Cunningham’s range also relates to his pass coverage potential. He has the talent to both cover running backs coming out of the backfield and shadow tight ends up the seam. With Reshad Jones injured, Miami has struggled mightily in covering both positions. While his coverage ability might not be his calling card, Cunningham’s range certainly would allow him to at least improve one of the Dolphins’ biggest weaknesses. 

Concern: Tackling

At times, Cunningham can be so aggressive in his pursuit of the ball that he is inconsistent in his tackling technique. He often seems off-balance at the point of attack, or relies too heavily on his upper body strength as opposed to wrapping the opponent up or driving him backwards with his hips. For someone with such amazing athleticism for his size, he can’t allow his aggressiveness to be his downfall.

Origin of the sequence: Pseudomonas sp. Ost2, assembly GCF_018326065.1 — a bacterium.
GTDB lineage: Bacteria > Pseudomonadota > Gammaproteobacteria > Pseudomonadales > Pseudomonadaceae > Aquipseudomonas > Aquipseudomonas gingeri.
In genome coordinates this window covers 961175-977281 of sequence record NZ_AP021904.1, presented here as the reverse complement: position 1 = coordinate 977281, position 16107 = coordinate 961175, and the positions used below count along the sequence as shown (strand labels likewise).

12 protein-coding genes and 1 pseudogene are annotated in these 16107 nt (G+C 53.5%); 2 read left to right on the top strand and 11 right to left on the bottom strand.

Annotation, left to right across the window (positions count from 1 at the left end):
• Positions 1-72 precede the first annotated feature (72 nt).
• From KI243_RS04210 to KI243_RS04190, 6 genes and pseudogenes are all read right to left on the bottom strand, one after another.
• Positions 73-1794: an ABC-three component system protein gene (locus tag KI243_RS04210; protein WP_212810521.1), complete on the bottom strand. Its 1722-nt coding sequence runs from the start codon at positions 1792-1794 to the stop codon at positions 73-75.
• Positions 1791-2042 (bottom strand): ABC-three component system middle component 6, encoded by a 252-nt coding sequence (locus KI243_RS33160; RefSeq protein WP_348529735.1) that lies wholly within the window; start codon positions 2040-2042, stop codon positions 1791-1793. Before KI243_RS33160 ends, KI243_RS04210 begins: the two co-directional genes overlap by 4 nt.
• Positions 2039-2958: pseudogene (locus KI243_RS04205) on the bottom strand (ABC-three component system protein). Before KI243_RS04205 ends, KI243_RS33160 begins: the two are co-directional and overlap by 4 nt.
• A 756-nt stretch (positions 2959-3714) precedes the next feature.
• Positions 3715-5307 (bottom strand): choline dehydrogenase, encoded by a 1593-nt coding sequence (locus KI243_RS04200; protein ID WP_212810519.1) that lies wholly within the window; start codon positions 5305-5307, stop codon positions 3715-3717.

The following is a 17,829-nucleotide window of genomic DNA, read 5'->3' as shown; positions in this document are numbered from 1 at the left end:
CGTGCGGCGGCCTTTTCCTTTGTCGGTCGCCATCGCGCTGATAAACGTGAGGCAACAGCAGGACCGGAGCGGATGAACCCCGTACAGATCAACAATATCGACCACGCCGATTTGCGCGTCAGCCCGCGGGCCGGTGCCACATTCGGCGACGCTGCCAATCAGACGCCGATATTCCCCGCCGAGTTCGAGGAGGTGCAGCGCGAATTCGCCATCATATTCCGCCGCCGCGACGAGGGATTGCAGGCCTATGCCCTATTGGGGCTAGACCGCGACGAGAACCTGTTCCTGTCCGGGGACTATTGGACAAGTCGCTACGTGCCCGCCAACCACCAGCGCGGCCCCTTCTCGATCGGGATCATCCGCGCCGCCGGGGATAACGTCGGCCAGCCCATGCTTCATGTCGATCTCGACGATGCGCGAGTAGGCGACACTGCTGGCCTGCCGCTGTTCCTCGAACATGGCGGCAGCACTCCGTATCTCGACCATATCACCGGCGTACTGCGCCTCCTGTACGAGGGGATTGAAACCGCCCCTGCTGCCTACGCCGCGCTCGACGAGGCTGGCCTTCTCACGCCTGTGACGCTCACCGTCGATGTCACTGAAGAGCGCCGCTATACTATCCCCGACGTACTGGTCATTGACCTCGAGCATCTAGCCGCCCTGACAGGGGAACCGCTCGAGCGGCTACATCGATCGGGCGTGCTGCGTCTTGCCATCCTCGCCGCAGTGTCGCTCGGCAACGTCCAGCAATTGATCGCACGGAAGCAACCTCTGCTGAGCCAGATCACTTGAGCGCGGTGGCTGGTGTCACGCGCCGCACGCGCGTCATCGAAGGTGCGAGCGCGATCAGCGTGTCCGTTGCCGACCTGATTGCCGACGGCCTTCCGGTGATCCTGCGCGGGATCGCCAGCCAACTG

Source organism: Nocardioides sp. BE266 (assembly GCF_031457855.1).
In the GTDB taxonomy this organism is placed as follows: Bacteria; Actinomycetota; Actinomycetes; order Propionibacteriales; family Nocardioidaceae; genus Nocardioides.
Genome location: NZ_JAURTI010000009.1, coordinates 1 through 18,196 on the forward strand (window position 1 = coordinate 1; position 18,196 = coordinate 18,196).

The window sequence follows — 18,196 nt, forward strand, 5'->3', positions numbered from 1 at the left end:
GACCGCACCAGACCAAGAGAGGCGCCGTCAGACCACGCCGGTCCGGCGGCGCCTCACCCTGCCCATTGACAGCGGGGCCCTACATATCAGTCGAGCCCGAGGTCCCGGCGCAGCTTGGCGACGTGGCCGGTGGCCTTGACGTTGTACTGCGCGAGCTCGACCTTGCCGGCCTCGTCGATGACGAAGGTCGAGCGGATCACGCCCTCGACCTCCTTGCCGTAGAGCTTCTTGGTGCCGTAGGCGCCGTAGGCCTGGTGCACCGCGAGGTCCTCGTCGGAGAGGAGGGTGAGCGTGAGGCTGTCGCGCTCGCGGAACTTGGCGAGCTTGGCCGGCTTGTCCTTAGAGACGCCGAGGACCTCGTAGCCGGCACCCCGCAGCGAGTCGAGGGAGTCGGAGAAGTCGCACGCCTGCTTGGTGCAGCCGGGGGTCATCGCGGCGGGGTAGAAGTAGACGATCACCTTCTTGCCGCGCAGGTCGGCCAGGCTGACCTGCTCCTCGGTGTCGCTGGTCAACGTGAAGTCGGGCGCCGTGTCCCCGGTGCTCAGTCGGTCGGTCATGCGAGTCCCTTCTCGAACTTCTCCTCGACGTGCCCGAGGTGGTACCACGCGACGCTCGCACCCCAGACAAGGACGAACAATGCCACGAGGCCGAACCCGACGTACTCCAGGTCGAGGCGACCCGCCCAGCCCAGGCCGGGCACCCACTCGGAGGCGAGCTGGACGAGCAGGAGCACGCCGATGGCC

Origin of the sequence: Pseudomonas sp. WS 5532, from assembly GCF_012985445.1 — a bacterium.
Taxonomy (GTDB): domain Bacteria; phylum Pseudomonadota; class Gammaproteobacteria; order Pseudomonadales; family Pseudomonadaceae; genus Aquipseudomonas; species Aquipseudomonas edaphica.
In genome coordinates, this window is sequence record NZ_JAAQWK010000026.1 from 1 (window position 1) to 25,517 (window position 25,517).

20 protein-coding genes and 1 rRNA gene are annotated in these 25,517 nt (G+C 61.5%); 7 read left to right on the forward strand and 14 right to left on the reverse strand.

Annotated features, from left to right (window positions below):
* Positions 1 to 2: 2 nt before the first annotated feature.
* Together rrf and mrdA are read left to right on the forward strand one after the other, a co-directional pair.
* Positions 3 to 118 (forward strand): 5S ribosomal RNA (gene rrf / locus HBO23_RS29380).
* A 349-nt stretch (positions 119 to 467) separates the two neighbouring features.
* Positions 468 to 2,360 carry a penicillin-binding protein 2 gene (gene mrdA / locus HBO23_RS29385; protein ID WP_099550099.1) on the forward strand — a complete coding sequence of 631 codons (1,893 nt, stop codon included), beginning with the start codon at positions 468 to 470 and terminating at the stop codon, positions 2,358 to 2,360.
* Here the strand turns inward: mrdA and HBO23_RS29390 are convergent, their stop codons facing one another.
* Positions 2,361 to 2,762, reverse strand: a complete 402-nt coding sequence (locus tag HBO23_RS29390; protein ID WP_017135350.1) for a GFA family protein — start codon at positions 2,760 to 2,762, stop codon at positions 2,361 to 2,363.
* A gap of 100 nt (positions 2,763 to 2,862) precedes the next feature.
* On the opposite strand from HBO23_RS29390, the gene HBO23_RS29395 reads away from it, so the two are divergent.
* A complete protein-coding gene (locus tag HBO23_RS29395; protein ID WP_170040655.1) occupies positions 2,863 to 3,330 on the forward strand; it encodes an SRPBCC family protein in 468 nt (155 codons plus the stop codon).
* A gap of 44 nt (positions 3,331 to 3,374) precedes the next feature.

For Miami, this could ultimately dissuade them from selecting him in the first round. They have already had their fair share of missed tackles by the linebackers currently on the roster, and adding Cunningham to the mix without full confidence that he can sure up his tackling technique would be a risky proposition.

Fortunately, I have confidence in his ability to improve this aspect of his game. Cunningham is asked to shoulder a ton of responsibility in the Commodores’ defense and it often forces him to play more aggressively than he should. He leads his team in tackles, has forced two fumbles and tallied three passes defended, evidence of his ability to impact the game in countless ways. However, he wouldn’t be asked to do as much for his defense early on in his NFL career. I believe this would allow him to focus on improving his tackling under Joseph, and if he succeeds in doing so, he would have very few holes in his game.

Raekwon McMillan, Ohio State